ISS crew revives space matryoshka

ISS experiment named after the iconic doll
As the Space Shuttle Endeavour plans to fly her final mission in mid-May, the current crew of the International Space Station is setting up scientific experiments for the Expedition 27/28.

One of them is the Russian-European Matroshka project, the ongoing study of the effects of radiation on the human body, the new stage of which is prepared by flight engineer Andrey Borisenko. The experiment is named after the iconic nestling doll, because just like the matryoshka it has a number of layers with a special detector called “phantom” at the core.

The phantom is made of materials, which imitate human muscles and bones, and has a number of radiation detectors inside.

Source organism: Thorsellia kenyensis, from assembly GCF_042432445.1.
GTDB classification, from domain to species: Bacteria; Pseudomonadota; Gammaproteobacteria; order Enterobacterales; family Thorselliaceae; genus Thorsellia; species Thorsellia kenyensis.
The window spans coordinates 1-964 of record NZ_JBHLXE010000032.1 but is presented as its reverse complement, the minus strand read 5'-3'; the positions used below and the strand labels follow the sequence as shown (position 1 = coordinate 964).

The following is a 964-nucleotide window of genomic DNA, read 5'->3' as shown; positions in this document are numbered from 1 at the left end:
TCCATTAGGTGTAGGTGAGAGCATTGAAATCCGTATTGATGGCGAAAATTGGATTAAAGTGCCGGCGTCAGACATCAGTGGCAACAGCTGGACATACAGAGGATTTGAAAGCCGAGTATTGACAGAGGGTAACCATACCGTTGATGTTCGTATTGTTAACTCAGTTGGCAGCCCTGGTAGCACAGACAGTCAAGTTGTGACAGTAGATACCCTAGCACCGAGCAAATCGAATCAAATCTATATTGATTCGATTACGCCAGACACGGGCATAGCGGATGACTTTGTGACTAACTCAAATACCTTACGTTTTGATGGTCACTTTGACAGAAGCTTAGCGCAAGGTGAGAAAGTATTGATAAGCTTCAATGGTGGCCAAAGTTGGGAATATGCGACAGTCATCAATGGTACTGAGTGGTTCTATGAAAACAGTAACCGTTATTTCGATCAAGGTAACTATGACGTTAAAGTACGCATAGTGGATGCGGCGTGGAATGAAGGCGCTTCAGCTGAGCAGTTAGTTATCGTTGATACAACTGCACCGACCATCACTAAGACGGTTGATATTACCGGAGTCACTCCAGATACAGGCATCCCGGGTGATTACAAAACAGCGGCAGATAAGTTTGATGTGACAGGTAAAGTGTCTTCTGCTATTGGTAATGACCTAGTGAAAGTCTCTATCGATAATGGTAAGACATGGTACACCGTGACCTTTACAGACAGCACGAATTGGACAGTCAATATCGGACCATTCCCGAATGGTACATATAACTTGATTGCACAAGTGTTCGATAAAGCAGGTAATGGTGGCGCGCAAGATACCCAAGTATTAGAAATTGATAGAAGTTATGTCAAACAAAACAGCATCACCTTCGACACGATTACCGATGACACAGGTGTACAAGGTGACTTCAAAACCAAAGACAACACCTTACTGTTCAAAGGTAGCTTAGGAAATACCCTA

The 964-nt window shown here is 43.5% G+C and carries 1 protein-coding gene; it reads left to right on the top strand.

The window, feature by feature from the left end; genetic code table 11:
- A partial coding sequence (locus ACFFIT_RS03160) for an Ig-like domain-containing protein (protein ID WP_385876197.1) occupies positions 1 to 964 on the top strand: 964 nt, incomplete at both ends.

The new series of experiments will use the Russian-made “Matroshka-R” spherical phantom. The experiment will focus on research of neurons, reports Itar-Tass.

The European phantom “Mr Rando” is shaped as a human torso and served until March, when its detectors were dismounted and sent back to Earth for study. It is made from different materials and uses detectors placed at various depths as compared to the Russian phantom, which gives scientists a chance to study data sets in comparison.

Matroshka experiments at the ISS started in 2004, when the phantom in a protective capsule was placed outside the space station. They are aimed at collecting data on radiation exposure tolerances, which is needed for planning spacewalks or future manned missions to the Moon and Mars.

Meanwhile, the three outgoing crew members Dmitry Kondratiev, Catherine Coleman and Paolo Nespoli are preparing for their return on May 24. They are getting their landing suits ready and using the exercise machine Chibis, which helps prepare for normal gravity after the long exposure to zero gravity.